What was your path to becoming Royce & Associates Director of Quantitative Strategies?
I was a computer science major at New York University, and Royce initially hired me in 1994 to work in our Systems Department. As a programmer, I helped revamp the firmâ€™s portfolio management, order management, reporting, and performance systems. From the start of my tenure, I was keen on working on the investment side so I enrolled in the three-year CFA (Chartered Financial Analyst) program shortly after I joined. In 1997, after completing my tech development projects, I moved over to the investment side and began the quantitative back testing on Royce Low-Priced Stock and Royce Total Return Funds.
You are an avid chess fan and player. How has this impacted your thinking?
When I was a teenager the chess software programs available at that time could perform just slightly above than the average club level player, but certainly not at the master championship level. The way the computer plays the game of chess is completely different from the way humans play. The computer has an evaluation function, and it has a tree, and attempts to go down the tree and consider a large number of possible moves â€” an approach that a master would never take, but certainly closer to how an amateur might play. But over the past 20 years, they have so successfully tweaked the algorithms that now we have, on the size of a PDA, chess playing programs that play at the top percentile of all players. Thatâ€™s truly amazing. But they still fundamentally operate differently than would a strong tactical human player. Still the master chess player appreciates the power of these programs, and will grant them the respect they deserve based on the exhaustive computational power they employ to develop their tactics. While the masters will still develop their own overall strategy, they use these programs to check for tactical errors. I view the quantitative process that weâ€™ve developed in much the same way; we respect the model, but I am still the guiding force behind the process.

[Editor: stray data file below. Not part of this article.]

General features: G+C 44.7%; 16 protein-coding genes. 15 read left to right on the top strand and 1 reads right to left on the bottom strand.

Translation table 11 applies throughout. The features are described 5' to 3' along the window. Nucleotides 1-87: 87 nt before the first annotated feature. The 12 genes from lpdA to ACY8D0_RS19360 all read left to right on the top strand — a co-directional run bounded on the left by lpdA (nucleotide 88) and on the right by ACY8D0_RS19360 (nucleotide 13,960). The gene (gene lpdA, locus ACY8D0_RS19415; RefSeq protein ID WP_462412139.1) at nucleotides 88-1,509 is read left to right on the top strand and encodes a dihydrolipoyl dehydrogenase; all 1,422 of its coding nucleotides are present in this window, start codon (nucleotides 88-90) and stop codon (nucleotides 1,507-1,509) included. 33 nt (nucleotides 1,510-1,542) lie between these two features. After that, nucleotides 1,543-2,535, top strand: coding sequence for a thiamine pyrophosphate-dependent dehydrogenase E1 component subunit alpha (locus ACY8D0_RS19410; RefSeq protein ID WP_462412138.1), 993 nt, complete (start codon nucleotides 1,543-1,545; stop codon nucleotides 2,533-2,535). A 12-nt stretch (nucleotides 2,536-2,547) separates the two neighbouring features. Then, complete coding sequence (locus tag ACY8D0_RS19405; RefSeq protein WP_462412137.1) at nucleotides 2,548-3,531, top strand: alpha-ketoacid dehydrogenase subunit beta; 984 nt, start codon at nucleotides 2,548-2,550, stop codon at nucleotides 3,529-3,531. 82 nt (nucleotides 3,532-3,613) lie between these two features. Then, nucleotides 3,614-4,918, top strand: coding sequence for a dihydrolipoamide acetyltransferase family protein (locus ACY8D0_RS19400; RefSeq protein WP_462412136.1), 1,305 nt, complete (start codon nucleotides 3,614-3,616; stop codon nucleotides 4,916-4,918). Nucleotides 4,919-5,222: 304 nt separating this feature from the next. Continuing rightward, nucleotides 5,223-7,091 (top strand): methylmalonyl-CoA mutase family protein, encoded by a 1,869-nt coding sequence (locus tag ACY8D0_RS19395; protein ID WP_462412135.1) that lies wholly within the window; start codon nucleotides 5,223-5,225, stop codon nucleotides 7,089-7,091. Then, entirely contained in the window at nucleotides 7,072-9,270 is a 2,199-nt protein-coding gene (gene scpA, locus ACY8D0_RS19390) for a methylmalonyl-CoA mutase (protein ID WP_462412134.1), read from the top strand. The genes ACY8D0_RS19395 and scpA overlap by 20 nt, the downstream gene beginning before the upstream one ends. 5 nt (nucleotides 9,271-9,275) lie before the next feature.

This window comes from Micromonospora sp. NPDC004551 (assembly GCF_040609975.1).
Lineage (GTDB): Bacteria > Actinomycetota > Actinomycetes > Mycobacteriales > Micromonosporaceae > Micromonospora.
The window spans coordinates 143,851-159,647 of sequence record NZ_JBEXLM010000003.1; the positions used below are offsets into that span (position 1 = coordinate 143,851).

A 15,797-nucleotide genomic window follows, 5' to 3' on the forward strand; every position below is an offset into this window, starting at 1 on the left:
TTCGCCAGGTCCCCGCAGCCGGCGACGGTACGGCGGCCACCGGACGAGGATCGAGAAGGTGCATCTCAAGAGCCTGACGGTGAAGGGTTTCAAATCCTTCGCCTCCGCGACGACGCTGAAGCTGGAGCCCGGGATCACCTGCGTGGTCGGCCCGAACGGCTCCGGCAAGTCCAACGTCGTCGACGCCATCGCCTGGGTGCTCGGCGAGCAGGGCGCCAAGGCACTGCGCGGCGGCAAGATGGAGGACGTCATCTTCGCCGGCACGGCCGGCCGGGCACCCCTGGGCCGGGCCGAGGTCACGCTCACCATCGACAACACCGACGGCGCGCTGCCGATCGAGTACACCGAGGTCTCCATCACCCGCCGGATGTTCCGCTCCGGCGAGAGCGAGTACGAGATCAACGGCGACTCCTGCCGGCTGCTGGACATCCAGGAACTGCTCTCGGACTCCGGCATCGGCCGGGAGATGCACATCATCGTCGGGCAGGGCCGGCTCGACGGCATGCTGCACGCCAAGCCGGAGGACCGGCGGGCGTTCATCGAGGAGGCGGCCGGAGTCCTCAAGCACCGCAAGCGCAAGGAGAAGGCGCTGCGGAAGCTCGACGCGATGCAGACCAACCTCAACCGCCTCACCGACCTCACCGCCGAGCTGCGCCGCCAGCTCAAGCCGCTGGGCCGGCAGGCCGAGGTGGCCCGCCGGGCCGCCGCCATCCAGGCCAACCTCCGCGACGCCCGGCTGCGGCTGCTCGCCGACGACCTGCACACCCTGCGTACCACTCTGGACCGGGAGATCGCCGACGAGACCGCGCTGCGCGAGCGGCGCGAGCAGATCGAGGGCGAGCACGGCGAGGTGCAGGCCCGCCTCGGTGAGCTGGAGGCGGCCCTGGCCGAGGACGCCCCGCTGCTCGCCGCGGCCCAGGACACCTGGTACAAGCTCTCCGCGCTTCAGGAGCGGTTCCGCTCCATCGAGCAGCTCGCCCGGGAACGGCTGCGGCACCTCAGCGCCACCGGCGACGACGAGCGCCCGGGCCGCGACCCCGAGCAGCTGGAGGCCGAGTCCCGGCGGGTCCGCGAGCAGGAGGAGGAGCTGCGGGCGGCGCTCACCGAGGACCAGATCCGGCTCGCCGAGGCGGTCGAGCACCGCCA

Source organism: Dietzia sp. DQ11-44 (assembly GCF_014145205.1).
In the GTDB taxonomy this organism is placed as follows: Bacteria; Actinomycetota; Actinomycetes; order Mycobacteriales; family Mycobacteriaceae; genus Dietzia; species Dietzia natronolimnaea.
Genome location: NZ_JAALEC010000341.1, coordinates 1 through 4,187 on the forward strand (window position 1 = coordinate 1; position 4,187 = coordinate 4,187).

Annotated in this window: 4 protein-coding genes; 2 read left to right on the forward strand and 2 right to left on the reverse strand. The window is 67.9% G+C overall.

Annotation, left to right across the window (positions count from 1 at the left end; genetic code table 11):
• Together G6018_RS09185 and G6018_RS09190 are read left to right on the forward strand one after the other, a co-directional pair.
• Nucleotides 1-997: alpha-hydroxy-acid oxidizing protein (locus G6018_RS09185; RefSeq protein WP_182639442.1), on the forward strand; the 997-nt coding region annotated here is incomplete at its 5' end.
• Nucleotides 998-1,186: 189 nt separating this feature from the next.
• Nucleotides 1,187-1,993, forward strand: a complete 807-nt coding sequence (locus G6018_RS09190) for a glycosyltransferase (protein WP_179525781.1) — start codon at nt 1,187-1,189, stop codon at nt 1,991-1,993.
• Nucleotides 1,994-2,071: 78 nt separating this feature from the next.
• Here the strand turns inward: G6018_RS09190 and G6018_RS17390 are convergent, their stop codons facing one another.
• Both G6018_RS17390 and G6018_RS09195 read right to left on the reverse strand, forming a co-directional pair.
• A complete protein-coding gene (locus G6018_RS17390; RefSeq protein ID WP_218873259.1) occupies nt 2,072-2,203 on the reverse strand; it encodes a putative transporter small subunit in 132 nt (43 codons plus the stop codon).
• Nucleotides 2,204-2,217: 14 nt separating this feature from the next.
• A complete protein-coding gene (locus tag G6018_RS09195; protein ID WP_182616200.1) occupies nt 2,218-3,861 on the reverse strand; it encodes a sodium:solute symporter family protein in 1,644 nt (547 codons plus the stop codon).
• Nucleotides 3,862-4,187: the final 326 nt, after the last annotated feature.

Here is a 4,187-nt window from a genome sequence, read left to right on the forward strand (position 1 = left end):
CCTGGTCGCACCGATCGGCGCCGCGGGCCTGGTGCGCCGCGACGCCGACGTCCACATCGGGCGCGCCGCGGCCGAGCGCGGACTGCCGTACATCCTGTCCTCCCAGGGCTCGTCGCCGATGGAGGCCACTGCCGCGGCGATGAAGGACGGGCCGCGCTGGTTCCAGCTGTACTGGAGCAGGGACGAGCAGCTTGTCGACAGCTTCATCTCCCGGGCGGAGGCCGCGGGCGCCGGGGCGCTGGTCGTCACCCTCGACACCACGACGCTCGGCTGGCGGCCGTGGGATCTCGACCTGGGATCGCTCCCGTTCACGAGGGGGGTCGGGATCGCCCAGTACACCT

Royce Discovery Fund:
Investment Goal and Principal Strategies
The Fund seeks long-term growth of capital by investing in a broadly diversified portfolio of equity securities issued primarily by micro-cap companies (those with market capitalizations less than $400 million). George Necakov manages Royce Discovery Fund using a disciplined investment process that employs a proprietary quantitative model to construct and periodically rebalance the Fundâ€™s portfolio. This model implements a value approach by focusing on factors such as balance sheet quality, cash flow levels, and various other measures of a companyâ€™s profitability.